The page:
Monday, August 18, 2014

Is It A Paradox To Be A Christian Engaged In Politics?

Can Christians be simultaneously committed to Jesus Christ and to the fallen and broken structures of our culture? The Christ and culture in paradox paradigm would say, “yes!” After all, we are all fallen human beings and cannot escape our broken world. In Martin Luther's thinking this was due to the fact that Christians are simul justus et peccator--simultaneously just and sinner. So what then does this mean for Christian involvement in politics?

In two of my previous posts, I addressed H. Richard Niebuhr's Christ and Culture paradigms and began to ask how Christians are to relate to their culture, especially in regards to politics. First we looked at "Christ transforming culture" then at "Christ against culture." Finding neither one of these 100% satisfactory, I then asked the question of whether the "Christ and culture in paradox" model might be the balance I find in the Scriptures. So let's have a look and see just what this model proposes and what its strengths and weaknesses are.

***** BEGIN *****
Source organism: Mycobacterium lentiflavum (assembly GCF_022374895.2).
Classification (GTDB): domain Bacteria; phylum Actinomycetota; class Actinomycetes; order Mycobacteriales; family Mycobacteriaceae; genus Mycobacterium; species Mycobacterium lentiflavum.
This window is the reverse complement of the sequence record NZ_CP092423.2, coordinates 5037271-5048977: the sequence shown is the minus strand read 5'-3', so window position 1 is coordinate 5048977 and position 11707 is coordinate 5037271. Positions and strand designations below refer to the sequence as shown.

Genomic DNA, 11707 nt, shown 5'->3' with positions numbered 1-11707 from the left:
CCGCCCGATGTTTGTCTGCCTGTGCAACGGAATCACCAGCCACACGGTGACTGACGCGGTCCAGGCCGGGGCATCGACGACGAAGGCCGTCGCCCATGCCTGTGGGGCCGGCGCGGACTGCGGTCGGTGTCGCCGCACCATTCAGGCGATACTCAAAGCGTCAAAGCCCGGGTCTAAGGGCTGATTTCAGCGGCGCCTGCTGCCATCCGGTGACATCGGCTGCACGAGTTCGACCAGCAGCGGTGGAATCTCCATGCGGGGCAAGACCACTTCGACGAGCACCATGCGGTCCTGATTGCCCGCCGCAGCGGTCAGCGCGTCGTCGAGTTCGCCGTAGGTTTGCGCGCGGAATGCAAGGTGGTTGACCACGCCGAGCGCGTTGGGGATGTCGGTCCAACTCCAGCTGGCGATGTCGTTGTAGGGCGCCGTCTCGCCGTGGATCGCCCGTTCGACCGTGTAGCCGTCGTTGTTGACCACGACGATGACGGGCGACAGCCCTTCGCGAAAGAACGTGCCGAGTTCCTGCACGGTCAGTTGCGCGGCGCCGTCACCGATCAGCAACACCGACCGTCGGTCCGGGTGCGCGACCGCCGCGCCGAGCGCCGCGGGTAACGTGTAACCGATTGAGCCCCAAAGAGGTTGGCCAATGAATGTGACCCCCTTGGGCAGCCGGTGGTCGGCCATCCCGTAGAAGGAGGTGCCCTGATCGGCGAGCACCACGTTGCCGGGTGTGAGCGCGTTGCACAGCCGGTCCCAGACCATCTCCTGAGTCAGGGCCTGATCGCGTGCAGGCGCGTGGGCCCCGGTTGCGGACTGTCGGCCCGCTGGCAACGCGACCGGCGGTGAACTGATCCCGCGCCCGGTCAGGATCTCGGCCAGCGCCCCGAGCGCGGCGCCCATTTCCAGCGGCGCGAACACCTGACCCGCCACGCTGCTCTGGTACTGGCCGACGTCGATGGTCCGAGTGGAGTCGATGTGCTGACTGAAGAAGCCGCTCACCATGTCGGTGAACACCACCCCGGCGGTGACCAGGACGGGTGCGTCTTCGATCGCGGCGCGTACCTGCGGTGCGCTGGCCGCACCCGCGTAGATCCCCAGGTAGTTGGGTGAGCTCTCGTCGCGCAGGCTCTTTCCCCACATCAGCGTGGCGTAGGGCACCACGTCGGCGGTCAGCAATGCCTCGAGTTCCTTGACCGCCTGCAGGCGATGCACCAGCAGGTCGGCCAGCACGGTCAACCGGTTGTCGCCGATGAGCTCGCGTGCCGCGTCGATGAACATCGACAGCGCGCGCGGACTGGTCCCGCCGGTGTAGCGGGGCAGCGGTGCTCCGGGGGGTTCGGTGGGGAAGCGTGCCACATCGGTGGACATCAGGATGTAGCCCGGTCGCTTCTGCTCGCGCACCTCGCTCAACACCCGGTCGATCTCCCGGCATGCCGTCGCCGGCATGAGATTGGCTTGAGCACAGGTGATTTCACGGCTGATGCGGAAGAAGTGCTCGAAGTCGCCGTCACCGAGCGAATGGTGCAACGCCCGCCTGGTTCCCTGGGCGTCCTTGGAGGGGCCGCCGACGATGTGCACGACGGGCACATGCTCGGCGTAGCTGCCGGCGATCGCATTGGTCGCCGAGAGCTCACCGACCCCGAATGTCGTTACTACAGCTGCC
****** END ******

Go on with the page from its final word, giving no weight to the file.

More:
Perhaps the best way to define this paradigm is that it proposes that Christians can and should be simultaneously committed to Christ and the governmental structure--paradoxically holding to the separation of Church and State as two realms that are mutually exclusive, while believing that both realms are divinely instituted by God to govern in harmony with each other. Niebuhr often referred to people in this camp as "Dualists," who keep Christ and Culture separate while being a part of both. He gives Martin Luther as an example of this way of thinking, and, indeed, among Lutherans it is known as Two Kingdoms Theology.

This lengthy quotation by C. H. Little explains this view quite nicely:

“We Lutherans should honor the State as an institution of God for the regulation of the outward affairs of men, that we may lead quiet and peaceable lives here upon earth. God has given us this institution “for the punishment of evil doers and for the praise of them that do well” [1 Peter 2:14]. And for the execution of this purpose God has bestowed upon it the sword. The State has authority from God to employ force where this is necessary for the accomplishment of its ends.